As businesses who differ from the official pace for reopening society begin to act in civil disobedience, the governor has claimed the power to increase penalties for violation of executive orders.
Now that Michigan is beginning to open up again following the COVID-19 coronavirus pandemic, Governor Whitmer is allowing businesses to re-open only if they adhere to "strict workplace safety measures". Any businesses that do not follow this pace for re-opening are subject to a three-year felony and a fine of up to $70,000 per occurrence. In addition, if the state does not seek jail time for an offense the standard of proof is lowered from "beyond a reasonable doubt".
Jeff Wiggins, the state director for ABC Michigan, states that Michigan's trade workers deserve to have a voice in the governor's rule process, and should not be threatened with arbitrary, unclear, or overly burdensome regulations from the governor. Another client, DJ VanderSlik of DJ's Landscape Management, states that the constitution is needed for a reason and Whitmer making her own re-opening rules without approval from the legislature is neglecting the people she was voted in to represent.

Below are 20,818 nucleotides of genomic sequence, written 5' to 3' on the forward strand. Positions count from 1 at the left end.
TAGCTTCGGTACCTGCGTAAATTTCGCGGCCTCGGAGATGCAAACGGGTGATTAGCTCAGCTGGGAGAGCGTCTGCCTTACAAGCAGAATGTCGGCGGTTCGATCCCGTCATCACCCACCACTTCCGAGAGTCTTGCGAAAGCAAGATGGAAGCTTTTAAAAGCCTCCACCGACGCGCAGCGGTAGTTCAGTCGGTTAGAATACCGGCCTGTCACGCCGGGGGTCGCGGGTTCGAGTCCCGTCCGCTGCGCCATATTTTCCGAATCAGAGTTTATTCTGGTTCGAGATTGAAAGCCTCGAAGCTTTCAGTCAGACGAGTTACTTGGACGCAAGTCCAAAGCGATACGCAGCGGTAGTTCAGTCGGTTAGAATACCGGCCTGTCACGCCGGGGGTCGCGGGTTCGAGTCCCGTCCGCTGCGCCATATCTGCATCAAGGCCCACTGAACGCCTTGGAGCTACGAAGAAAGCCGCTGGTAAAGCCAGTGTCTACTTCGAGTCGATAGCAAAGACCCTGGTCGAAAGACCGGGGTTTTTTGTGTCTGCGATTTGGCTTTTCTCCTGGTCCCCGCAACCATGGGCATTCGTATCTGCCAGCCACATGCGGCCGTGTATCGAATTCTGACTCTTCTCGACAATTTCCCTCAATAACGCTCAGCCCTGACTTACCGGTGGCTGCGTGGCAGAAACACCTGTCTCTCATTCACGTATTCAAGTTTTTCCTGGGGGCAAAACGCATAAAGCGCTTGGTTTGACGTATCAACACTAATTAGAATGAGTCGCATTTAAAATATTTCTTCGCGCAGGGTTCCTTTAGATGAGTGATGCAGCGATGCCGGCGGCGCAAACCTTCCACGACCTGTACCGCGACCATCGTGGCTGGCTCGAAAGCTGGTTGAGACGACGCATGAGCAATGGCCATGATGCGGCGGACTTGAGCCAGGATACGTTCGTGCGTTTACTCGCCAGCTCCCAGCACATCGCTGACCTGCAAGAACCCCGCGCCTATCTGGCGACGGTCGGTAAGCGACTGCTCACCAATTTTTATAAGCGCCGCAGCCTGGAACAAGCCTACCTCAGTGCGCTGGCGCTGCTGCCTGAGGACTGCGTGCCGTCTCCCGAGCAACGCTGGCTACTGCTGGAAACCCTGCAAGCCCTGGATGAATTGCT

Whitmer's executive order also takes power away from elected officials like sheriffs and prosecutors and puts it in the hands of unelected bureaucrats. The Mackinac Center Legal Foundation has filed a complaint and a Motion of Immediate Declaratory Judgement, in hopes that the issue will be addressed sooner rather than later.
On June 8th, the Circut Court ruled that the MIOSHA penalties as applied to the emergency powers are invalid, as Gov. Whitmer does not have that authority under the Emergency Powers of Governor Act or the Emergency Management Act. Those acts limit violations to misdemeanors.